I also recently received an award from Donna writing over at the truly irresistible blog Irresistible Ideas For Play-Based Learning. Donna and her teaching partner Sherry run an amazing preschool in Melbourne, Australia, and we're lucky enough that they have decided to share their experiences with the rest of us. That place is crackling with creativity, play-based education, and good humor. I feel like I've met a pair of teaching soul-mates.
Yesterday, Kiri, a public school Pre-K teacher and owner of the Elbows, Knees, Dreams blog tagged me in a meme asking me to reveal my hidden teacher talents, those things that don't go on a resume, but are important nonetheless. Most of the preschool bloggers I've come across, myself included, tend to concentrate on sharing the happy and upbeat, and Kiri does a lot of that, telling lovely, funny stories about her students, but she also doesn't shy away from the serious, painful, and stressful aspects of teaching. I wish I had the courage to write like she does. (The only hidden talent I've come up with so far is that where others hear a "noisy classroom," I hear "joy," but I'll work on finding some more!)
Three months ago, when I was still in a state of ignorance about the difference between writing and blogging, Karen over at PreKinders included me in her list of top 10 blogs for 2010. Holy cow! What a true honor. At the time it made me blush even though I was sitting home alone in my bathrobe. Karen has built an amazingly complete library of resources for preschool teachers and has recently initiated a forum for teachers to share ideas and answer questions. It really is a kind of one-stop-shopping for rookie and veteran teachers alike.
I feel like I'm missing someone here, in fact, I know I am, but I'm going to blame the blog fog from which I'm just emerging and hope no one's too upset.
Now to pass on the good karma. These are blogs that I regularly read and that both educate and inspire me:
If you've been reading here for any time at all, it won't surprise you that Jenny's blog Let The Children Play is at the top of my list. She is one of the most amazing internet researchers alive, and even better, she shares her findings with us. Jenny is a strong advocate for getting kids outside and for creating naturalistic outdoor classrooms. Simply put, if it wasn't for her, Woodland Park would not now have a new playground. Her recently completed blog series "How To Create Irresistible Play Spaces For Children" is a must-read for anyone who works with young children.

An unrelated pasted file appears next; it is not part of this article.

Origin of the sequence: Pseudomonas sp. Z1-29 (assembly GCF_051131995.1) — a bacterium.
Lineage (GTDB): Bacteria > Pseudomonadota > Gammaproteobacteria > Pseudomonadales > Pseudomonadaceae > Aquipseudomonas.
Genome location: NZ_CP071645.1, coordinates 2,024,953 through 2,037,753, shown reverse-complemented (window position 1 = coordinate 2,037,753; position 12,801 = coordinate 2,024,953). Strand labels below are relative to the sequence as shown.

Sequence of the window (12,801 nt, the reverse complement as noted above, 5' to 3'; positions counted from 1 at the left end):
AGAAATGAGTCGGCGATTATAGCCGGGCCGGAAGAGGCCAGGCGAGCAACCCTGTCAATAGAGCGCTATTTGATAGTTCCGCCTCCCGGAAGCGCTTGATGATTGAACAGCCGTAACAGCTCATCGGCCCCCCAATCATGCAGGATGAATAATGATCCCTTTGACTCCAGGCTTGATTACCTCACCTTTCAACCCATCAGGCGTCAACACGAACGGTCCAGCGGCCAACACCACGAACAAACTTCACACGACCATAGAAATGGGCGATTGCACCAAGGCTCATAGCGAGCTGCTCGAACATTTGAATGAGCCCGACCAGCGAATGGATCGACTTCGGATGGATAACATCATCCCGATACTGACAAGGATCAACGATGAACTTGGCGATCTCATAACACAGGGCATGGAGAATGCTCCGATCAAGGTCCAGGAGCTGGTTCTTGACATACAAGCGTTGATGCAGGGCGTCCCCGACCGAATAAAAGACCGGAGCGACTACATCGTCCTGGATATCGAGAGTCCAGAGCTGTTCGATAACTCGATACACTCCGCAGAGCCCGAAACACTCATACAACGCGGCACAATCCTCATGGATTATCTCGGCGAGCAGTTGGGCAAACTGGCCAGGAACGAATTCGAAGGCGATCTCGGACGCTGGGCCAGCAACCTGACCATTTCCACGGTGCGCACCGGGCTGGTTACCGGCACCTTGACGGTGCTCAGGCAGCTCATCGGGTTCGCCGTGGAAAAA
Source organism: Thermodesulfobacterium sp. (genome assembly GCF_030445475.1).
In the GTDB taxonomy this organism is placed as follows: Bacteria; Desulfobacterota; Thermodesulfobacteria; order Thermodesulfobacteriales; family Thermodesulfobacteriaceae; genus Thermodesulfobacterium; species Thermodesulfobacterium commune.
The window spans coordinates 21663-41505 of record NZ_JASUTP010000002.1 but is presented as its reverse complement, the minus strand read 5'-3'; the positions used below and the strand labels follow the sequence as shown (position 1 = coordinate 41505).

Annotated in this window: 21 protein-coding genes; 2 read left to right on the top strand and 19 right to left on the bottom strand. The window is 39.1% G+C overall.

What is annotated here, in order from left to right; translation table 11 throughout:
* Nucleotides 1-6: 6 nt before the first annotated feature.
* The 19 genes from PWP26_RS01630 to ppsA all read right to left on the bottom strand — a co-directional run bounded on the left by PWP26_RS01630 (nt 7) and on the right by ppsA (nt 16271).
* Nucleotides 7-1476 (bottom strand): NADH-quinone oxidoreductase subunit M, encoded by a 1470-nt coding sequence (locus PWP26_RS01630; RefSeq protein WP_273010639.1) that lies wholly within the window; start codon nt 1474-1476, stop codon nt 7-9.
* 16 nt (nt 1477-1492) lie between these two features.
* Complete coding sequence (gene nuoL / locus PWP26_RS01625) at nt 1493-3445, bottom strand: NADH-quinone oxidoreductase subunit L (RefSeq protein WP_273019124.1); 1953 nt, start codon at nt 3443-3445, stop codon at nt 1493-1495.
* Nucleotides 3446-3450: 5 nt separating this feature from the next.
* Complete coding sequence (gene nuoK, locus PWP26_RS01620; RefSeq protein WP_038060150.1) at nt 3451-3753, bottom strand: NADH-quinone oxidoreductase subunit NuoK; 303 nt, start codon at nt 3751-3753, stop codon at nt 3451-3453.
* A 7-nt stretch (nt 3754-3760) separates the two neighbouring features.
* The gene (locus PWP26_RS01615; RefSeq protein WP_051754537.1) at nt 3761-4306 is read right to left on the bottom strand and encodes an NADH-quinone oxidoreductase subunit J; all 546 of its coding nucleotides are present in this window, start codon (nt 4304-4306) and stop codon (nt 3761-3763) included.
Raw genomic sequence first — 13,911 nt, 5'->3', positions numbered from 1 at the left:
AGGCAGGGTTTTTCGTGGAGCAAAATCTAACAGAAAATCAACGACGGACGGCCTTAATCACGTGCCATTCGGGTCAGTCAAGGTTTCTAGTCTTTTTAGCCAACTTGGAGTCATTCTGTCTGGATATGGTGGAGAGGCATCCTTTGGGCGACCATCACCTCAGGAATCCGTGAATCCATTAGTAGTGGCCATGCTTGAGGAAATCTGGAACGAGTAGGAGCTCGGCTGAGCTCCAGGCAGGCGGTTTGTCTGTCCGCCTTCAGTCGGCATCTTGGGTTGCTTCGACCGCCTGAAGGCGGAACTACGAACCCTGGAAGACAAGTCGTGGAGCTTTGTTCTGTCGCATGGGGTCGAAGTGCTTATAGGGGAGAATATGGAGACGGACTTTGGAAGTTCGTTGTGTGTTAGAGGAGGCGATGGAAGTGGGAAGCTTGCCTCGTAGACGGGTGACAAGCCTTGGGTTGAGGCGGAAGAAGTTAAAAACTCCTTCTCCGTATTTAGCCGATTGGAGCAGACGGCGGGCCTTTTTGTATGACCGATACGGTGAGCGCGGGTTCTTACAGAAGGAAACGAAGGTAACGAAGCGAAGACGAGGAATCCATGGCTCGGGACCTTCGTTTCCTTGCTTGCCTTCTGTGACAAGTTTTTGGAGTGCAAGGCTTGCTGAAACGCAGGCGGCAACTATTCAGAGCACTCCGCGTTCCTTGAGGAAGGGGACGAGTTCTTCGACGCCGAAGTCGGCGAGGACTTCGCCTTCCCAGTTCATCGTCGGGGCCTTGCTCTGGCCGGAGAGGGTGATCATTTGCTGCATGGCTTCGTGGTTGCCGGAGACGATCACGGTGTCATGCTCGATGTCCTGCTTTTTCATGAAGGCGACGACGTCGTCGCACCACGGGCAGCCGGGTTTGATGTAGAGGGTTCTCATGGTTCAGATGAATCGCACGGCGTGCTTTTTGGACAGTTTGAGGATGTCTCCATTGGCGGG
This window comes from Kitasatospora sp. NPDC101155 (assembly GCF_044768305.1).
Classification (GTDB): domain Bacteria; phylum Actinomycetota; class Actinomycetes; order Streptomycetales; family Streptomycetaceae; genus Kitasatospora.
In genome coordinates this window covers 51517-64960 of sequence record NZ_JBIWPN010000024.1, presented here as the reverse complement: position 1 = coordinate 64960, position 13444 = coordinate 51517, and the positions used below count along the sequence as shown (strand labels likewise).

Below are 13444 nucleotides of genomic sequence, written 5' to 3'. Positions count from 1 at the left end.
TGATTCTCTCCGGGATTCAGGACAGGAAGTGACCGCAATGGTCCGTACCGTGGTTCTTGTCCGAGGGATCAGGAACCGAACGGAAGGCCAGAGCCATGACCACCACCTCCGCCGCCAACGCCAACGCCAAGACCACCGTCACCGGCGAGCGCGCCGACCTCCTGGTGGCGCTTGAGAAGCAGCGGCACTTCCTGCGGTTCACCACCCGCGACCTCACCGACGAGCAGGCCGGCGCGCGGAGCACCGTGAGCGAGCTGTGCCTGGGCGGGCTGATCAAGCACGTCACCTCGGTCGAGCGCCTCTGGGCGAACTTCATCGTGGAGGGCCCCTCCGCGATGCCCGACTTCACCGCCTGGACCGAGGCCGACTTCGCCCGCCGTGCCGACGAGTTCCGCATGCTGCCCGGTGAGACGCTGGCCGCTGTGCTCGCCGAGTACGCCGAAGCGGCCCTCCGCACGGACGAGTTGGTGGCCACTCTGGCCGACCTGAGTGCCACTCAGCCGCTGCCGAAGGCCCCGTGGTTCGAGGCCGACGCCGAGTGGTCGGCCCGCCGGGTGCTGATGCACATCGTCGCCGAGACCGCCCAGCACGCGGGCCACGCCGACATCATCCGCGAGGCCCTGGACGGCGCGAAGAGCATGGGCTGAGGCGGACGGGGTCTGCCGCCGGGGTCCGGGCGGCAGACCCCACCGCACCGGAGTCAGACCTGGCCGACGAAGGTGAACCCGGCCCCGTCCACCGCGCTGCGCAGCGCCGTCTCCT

And along those same lines, Juliet over at I'm A Teacher, Get Me OUTSIDE here! is a playground and outdoor education consultant based in Scotland who has been a great influence on how I think about my role as a teacher. She is a tireless advocate for and bottomless resource for anything to do with educating kids outside.
I also need to include Marla McLean, Atelierista, who runs an amazingly creative alternative preschool within a public school. A talented artist and a passionate educator, she often takes my breath away with her insights into the children she teaches. And to be honest, I love coming across fellow travelers who look for opportunities to wear costumes even when it isn't Halloween!
Ahh! I've run out of time this morning. I'll have to continue passing on the love tomorrow! Happy reading!